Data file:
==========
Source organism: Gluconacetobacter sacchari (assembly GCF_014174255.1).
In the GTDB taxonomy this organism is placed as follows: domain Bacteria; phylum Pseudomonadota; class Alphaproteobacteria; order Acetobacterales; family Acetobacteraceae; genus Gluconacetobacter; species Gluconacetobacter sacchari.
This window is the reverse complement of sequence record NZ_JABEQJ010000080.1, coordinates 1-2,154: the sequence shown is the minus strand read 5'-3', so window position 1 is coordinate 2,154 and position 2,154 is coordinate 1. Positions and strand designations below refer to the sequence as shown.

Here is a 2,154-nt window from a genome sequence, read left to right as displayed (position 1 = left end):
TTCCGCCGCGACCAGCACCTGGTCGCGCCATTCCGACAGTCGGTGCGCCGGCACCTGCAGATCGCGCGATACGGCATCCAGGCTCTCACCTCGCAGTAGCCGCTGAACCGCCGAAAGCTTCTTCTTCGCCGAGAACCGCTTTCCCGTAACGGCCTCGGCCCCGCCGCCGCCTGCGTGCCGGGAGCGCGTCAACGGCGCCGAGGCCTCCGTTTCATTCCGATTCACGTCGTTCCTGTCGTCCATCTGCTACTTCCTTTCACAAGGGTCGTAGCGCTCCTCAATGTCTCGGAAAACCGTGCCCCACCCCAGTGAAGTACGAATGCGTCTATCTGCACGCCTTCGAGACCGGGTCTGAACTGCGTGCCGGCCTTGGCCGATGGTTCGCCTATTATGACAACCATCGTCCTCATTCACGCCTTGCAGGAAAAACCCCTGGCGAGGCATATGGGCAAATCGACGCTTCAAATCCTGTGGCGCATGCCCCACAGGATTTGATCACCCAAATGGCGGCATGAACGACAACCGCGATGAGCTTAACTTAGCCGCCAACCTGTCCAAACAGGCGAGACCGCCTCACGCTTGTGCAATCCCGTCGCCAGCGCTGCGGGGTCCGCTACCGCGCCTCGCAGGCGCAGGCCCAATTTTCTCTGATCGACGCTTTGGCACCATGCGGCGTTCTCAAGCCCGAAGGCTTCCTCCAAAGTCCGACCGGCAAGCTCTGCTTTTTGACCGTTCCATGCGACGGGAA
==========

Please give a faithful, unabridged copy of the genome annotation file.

Source organism: Gluconacetobacter sacchari (assembly GCF_014174255.1).
In the GTDB taxonomy this organism is placed as follows: domain Bacteria; phylum Pseudomonadota; class Alphaproteobacteria; order Acetobacterales; family Acetobacteraceae; genus Gluconacetobacter; species Gluconacetobacter sacchari.
This window is the reverse complement of sequence record NZ_JABEQJ010000080.1, coordinates 1-2,154: the sequence shown is the minus strand read 5'-3', so window position 1 is coordinate 2,154 and position 2,154 is coordinate 1. Positions and strand designations below refer to the sequence as shown.

Here is a 2,154-nt window from a genome sequence, read left to right as displayed (position 1 = left end):
TTCCGCCGCGACCAGCACCTGGTCGCGCCATTCCGACAGTCGGTGCGCCGGCACCTGCAGATCGCGCGATACGGCATCCAGGCTCTCACCTCGCAGTAGCCGCTGAACCGCCGAAAGCTTCTTCTTCGCCGAGAACCGCTTTCCCGTAACGGCCTCGGCCCCGCCGCCGCCTGCGTGCCGGGAGCGCGTCAACGGCGCCGAGGCCTCCGTTTCATTCCGATTCACGTCGTTCCTGTCGTCCATCTGCTACTTCCTTTCACAAGGGTCGTAGCGCTCCTCAATGTCTCGGAAAACCGTGCCCCACCCCAGTGAAGTACGAATGCGTCTATCTGCACGCCTTCGAGACCGGGTCTGAACTGCGTGCCGGCCTTGGCCGATGGTTCGCCTATTATGACAACCATCGTCCTCATTCACGCCTTGCAGGAAAAACCCCTGGCGAGGCATATGGGCAAATCGACGCTTCAAATCCTGTGGCGCATGCCCCACAGGATTTGATCACCCAAATGGCGGCATGAACGACAACCGCGATGAGCTTAACTTAGCCGCCAACCTGTCCAAACAGGCGAGACCGCCTCACGCTTGTGCAATCCCGTCGCCAGCGCTGCGGGGTCCGCTACCGCGCCTCGCAGGCGCAGGCCCAATTTTCTCTGATCGACGCTTTGGCACCATGCGGCGTTCTCAAGCCCGAAGGCTTCCTCCAAAGTCCGACCGGCAAGCTCTGCTTTTTGACCGTTCCATGCGACGGGAA